Others who agree are equally cautious. Larry Samuelson at Yale observes: “There is a trade-off – higher tariffs would be more effective in limiting revenue, but would also cause more disruption. And Pol Antras at Harvard says, “Given the likely price impact, this seems like a good policy. But I’m less sure the supply won’t be disrupted. In any case, a risk worth taking. He directs us to an article written shortly after the invasion on the matter of punitive Russian energy taxes.

Panelists who said they were unsure also mentioned elasticities and likely impact. Karl Whelan at University College Dublin responds: ‘It is unclear where the short-term impact of this tariff lies. With difficulties in finding alternative supplies, this could simply increase EU prices. Anil Kashyap in Chicago says, “It’s hard to know the elasticity of demand and the speed at which adjustments can be made.” Daniel Sturm at the London School of Economics adds: “It is unclear whether the tariffs would lead to substantial declines in Russian export prices over a relevant time horizon.” And Christian Lez in Chicago concludes: “Could send a very important political and symbolic message. But economic effect difficult to predict; depends on elasticities of supply and demand and pricing mechanisms.

Opinions on likely elasticities are also expressed by experts who disagree with the statement. Jan Pieter Krahnen at the Goethe University of Frankfurt declares: “It is a question of tariff incidence; gas demand is currently price inelastic, so the exporter’s revenue may not fall at all. And Michael Greenstone in Chicago suggests that: “In the short term, tariffs wouldn’t do much: there are no substitutes. A longer-term gradual introduction would work best.

Full embargo

Finally, two of the experts who agree refer to the alternative sanction to energy tariffs of a total embargo. Daron Acemoglu at MIT says: “‘Effective’ yes, but probably not as effective as total bans. The exact effect on Europe is also difficult to know. And Pete Klenow at Stanford links to a widely discussed report on the potential economic effects on Germany of a halt to all energy imports from Russia.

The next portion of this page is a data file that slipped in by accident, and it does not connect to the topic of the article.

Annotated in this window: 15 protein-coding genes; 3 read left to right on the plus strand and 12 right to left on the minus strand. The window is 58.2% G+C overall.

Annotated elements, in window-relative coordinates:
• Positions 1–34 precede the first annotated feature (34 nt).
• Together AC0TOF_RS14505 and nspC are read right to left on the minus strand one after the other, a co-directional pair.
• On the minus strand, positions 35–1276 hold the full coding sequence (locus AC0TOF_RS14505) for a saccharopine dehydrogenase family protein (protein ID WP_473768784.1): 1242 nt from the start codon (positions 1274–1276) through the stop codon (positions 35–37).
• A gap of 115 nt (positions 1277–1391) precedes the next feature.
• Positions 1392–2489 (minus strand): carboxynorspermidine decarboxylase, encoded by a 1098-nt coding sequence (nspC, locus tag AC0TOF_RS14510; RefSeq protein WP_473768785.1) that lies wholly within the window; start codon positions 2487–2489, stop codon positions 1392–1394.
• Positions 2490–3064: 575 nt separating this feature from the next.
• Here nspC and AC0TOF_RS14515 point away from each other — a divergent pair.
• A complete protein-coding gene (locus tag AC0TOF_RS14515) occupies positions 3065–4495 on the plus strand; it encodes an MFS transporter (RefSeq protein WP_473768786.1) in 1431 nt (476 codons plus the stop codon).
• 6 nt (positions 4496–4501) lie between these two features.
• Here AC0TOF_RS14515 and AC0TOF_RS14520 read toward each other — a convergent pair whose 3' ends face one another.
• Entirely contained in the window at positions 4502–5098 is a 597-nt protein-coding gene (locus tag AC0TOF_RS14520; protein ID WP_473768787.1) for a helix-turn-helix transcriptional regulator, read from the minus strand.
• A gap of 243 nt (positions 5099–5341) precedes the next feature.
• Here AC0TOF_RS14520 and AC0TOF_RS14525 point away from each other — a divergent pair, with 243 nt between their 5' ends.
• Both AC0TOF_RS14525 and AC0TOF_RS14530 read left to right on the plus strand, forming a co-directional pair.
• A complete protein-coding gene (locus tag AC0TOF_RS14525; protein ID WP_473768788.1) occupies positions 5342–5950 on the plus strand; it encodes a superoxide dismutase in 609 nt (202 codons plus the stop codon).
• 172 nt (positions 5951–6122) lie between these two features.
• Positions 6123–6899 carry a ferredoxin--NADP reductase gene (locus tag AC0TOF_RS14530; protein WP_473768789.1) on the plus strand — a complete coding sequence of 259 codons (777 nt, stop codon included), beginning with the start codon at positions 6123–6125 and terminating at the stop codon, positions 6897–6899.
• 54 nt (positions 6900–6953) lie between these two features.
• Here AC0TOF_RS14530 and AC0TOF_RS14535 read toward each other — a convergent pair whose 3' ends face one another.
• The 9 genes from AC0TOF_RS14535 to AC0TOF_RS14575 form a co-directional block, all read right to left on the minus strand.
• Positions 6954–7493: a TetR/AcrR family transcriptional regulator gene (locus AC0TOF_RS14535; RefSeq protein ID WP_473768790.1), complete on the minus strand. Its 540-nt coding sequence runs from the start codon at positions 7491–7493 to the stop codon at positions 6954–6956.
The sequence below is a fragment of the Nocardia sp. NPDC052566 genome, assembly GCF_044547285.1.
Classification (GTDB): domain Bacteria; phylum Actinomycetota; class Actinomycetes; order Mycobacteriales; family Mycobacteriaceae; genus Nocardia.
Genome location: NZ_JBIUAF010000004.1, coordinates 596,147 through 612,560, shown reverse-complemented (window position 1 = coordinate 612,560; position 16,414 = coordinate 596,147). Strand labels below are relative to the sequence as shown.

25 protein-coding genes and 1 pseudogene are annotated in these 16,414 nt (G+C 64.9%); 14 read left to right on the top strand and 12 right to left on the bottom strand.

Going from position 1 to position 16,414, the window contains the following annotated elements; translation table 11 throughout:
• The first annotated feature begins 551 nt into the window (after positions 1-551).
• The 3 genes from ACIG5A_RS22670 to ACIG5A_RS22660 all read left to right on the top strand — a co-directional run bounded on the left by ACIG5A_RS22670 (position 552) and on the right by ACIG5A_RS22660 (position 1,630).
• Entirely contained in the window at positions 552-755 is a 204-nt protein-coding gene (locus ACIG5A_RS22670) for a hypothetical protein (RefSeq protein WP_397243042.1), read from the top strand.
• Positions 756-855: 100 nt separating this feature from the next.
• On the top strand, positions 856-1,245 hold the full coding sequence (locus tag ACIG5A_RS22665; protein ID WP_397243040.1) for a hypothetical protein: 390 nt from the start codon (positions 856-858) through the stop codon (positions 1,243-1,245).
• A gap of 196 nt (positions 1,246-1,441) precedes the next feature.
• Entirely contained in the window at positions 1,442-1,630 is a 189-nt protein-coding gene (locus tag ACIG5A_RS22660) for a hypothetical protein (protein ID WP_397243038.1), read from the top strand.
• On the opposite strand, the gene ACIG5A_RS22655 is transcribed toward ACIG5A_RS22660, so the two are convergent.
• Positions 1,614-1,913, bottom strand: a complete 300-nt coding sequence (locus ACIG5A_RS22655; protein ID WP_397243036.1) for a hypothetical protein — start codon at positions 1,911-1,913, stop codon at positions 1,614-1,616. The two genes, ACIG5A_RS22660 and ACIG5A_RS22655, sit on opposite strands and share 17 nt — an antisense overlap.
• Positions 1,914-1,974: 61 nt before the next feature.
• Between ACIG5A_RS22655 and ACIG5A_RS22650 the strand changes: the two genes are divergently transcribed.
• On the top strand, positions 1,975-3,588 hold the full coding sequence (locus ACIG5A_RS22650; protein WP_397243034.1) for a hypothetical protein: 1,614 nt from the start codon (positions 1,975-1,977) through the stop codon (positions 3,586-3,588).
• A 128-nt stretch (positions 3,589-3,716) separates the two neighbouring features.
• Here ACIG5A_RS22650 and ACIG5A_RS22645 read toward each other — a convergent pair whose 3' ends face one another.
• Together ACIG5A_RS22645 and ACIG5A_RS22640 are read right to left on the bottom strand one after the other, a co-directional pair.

• The survey is conducted regularly on different topics by The Initiative on Global Markets, University of Chicago Booth School of Business. All comments made by the experts are included in the full survey results for the US and EU panels.
  • This item ffirst appearance at LSE Business Review.
  • Image selected by Quinten de Graaf on Unsplash

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To note: The post office gives the point of view of its authors, do not the position USAPP– American Politics and Policy, nor from the London School of Economics.

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About the Author

Romesh Vaitilingam Economic Observatory
Romesh Vaitilingam is an economics writer and communications consultant, and editor of the Observatory of Economics. He is also a member of the editorial board of VoxEU and manages the IGM Forum’s surveys of economic experts. Romesh is the author of numerous articles and several best-selling books, including “The Financial Times Guide to Using the Financial Pages” (FT-Prentice Hall). As an expert in translating economic and financial concepts into everyday language, Romesh has advised a number of institutions including the Royal Economic Society, the LSE’s Center for Economic Performance and the Center for Economic Policy Research. In 2003, he obtained an MBE for services to economics and social sciences.